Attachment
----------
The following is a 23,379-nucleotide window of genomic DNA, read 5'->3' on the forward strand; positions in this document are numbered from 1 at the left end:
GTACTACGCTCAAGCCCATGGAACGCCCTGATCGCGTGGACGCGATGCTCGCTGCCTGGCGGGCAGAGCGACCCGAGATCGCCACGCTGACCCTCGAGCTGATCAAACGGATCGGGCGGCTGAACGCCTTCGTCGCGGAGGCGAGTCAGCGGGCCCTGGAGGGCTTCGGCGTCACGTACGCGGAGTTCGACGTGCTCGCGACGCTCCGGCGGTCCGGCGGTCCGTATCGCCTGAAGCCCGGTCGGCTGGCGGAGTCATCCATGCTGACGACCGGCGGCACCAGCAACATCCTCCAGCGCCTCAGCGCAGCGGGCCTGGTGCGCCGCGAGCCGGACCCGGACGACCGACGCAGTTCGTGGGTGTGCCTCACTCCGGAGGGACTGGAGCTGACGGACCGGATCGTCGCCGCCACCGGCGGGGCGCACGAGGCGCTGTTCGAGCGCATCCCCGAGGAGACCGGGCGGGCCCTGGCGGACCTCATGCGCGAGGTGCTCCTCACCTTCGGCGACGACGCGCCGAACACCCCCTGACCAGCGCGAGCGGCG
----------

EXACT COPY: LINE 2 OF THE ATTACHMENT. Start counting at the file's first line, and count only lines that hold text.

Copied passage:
GTACTACGCTCAAGCCCATGGAACGCCCTGATCGCGTGGACGCGATGCTCGCTGCCTGGCGGGCAGAGCGACCCGAGATCGCCACGCTGACCCTCGAGCTGATCAAACGGATCGGGCGGCTGAACGCCTTCGTCGCGGAGGCGAGTCAGCGGGCCCTGGAGGGCTTCGGCGTCACGTACGCGGAGTTCGACGTGCTCGCGACGCTCCGGCGGTCCGGCGGTCCGTATCGCCTGAAGCCCGGTCGGCTGGCGGAGTCATCCATGCTGACGACCGGCGGCACCAGCAACATCCTCCAGCGCCTCAGCGCAGCGGGCCTGGTGCGCCGCGAGCCGGACCCGGACGACCGACGCAGTTCGTGGGTGTGCCTCACTCCGGAGGGACTGGAGCTGACGGACCGGATCGTCGCCGCCACCGGCGGGGCGCACGAGGCGCTGTTCGAGCGCATCCCCGAGGAGACCGGGCGGGCCCTGGCGGACCTCATGCGCGAGGTGCTCCTCACCTTCGGCGACGACGCGCCGAACACCCCCTGACCAGCGCGAGCGGCG